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Seb Anthony

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Ways to test people’s knowledge post training


Help - all the testing that I do post courses (except for software training) are questions set to people under exam conditions. Can anyone offer me any alternatives, but still be able to clearly assess knowledge?

4 Responses

  1. Knowledge Testing
    Testing under exam conditions I guess is a good way to ensure that invididual members of staff do indeed understand the basics.

    Thinking about other methods, I started to move into the area of testing the application of the knowledge.

    I’m actually working now on focusing on the outputs of the training (the application), more so than the inputs (the knowledge), so my approach is to test the knowledge via traditional methods, but then to assess the application of the knowledge and any newly aquired skills via a series of timed follow-up activities.

  2. Depends
    It really depends on the subject of what you are training.
    For example, to ‘test’ whether customer service skills are being put into practise after a course, I would monitor the individual’s calls to ensure skills learnt are being applied.
    If it’s IT skills, they have a refresher session which involves them completing exercises.
    I personally would steer away from ‘exams’ as this strikes fear in the heart of learners. However, I do acknowledge that some topics will require exam follow ups.

  3. Testing – where and when
    Katy, Testing knowledge is fine and neccersary in some cases. If it is needed you might consider waiting a week before testing to identify the residual knowledge. Testing immediatly after the training doesn’t neccersarily give you an accurate figure for knowledge retention. in addition you could go down Kirkpatrick’s Level 3 route and find out what difference the knowledge has made to the way they peform their jobs. Either by using emulations, scenarios or other materials that get them to apply the specific knowledge to a work based situation.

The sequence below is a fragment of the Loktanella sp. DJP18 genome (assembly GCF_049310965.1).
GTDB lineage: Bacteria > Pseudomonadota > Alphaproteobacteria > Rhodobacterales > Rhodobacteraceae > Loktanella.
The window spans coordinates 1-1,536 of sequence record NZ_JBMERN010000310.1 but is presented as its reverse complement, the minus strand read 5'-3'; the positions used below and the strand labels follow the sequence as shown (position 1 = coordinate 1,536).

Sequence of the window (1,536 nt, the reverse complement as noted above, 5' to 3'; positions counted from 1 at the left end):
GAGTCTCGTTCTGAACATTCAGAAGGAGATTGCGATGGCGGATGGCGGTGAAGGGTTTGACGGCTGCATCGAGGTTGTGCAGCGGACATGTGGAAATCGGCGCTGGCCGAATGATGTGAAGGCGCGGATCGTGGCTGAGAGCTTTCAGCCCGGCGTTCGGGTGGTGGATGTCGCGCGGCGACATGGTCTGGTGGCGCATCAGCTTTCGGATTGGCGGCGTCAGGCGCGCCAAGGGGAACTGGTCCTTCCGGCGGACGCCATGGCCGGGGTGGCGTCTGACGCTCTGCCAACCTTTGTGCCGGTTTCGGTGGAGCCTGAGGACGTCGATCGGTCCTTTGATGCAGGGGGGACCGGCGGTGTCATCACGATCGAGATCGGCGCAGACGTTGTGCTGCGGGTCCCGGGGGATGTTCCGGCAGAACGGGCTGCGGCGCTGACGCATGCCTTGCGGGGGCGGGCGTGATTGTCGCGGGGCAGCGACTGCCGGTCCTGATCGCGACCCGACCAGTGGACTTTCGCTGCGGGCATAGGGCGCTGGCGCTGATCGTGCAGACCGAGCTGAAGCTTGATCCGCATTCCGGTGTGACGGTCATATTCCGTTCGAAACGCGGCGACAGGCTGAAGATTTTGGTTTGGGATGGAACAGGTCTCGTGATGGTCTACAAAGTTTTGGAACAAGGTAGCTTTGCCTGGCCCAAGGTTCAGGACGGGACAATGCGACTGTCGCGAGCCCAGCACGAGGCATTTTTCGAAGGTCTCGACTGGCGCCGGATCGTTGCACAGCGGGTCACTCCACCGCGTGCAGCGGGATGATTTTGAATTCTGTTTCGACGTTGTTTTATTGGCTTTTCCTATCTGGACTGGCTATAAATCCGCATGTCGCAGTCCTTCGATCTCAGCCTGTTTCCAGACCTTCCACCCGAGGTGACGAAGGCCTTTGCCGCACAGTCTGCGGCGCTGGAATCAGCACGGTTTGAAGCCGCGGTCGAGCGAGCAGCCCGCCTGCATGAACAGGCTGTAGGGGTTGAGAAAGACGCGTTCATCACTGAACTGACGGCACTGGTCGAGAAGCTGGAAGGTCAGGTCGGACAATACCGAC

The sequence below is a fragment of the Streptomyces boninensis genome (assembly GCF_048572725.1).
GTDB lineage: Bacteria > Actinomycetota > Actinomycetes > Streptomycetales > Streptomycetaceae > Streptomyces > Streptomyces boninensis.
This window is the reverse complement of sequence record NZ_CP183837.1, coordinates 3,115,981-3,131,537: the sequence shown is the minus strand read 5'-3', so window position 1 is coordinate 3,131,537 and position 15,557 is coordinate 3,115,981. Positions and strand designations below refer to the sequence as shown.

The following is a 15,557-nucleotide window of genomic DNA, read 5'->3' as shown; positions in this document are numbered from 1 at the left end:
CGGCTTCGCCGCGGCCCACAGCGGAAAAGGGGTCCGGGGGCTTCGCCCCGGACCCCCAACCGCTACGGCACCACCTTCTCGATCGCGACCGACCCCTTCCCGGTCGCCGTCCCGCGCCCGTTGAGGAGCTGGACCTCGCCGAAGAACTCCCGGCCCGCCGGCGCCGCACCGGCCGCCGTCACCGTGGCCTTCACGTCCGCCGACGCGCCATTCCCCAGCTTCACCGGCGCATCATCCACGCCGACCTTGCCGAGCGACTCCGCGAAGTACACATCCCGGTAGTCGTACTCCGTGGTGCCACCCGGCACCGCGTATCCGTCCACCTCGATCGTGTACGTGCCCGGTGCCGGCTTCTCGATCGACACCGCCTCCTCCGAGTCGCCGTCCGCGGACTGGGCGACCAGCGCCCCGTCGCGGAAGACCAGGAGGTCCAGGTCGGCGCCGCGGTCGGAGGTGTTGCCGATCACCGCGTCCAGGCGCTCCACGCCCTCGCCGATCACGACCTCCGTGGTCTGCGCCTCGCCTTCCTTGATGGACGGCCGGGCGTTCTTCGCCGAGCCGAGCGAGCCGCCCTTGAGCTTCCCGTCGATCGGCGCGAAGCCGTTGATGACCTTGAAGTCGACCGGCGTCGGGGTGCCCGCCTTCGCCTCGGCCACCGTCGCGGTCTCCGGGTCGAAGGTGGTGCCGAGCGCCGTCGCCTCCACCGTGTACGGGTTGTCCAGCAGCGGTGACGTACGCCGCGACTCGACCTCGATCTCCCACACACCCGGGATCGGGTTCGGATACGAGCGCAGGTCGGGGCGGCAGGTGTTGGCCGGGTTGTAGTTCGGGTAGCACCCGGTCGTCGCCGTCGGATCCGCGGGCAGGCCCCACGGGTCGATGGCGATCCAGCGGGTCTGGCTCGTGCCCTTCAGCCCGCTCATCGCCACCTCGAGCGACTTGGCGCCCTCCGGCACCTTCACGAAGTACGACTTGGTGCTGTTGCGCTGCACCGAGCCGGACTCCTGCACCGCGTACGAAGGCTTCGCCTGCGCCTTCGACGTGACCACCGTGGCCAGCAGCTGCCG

4. Testing knowledge
    I suppose it depends why you are testing the knowledge. Is it the knowledge that is important or the application of that knowledge? Also, what do you mean by “exam conditions”? And is the pressure created by exam conditions of any value to the assessment?

    I ask these questions because my background is in military flying, we used to impart a lot of knowledge and, initially, retention of that knowledge was what we tested. Subsequently, at least once a year, we used to examine people both on the ground and in the air. Both were carried out under ‘exam conditions’; in the oral ground examination I would aim to cover as much knowledge, and the application of it, as I could by using plausible scenarios. In addition I tried to stretch and develop it. In the airborne examination I would fly with people on regular flights (not scenarios I had engineered) to see how they operated in the real world. This gave ample opportunity for me to further assess their knowledge but, more importantly, how they applied it on a day to day basis. It also gave me the chance to develop their knowledge and skills further.

    We also used to have a standardisation meeting every 3 months where all the other agencies we worked with on a day to day basis would attend. This was the opportunity for all of us to discuss aspects of training that had been succesful, identify gaps that were still present in the training, and generally assess the value of the training: at it’s ultimate level this was reflected in increased safety and less accidents/incidents.

    Very specific examples in my case, because my remit was well defined, which leads me straight back to my opening gambit; it depends why you are testing the knowledge.

    Like training it all has to be kept in context: what were the performance, standards and conditions of the original objectives?

    Howard Jones


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